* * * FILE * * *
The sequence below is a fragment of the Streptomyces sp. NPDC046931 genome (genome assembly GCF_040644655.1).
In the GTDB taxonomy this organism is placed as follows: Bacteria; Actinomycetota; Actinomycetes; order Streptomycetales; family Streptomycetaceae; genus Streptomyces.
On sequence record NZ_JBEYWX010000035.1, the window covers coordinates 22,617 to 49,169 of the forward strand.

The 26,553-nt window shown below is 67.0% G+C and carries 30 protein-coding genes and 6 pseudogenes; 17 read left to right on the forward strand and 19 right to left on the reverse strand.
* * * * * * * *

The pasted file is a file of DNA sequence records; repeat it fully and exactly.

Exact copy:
The sequence below is a fragment of the Streptomyces sp. NPDC046931 genome (genome assembly GCF_040644655.1).
In the GTDB taxonomy this organism is placed as follows: Bacteria; Actinomycetota; Actinomycetes; order Streptomycetales; family Streptomycetaceae; genus Streptomyces.
On sequence record NZ_JBEYWX010000035.1, the window covers coordinates 22,617 to 49,169 of the forward strand.

The 26,553-nt window shown below is 67.0% G+C and carries 30 protein-coding genes and 6 pseudogenes; 17 read left to right on the forward strand and 19 right to left on the reverse strand.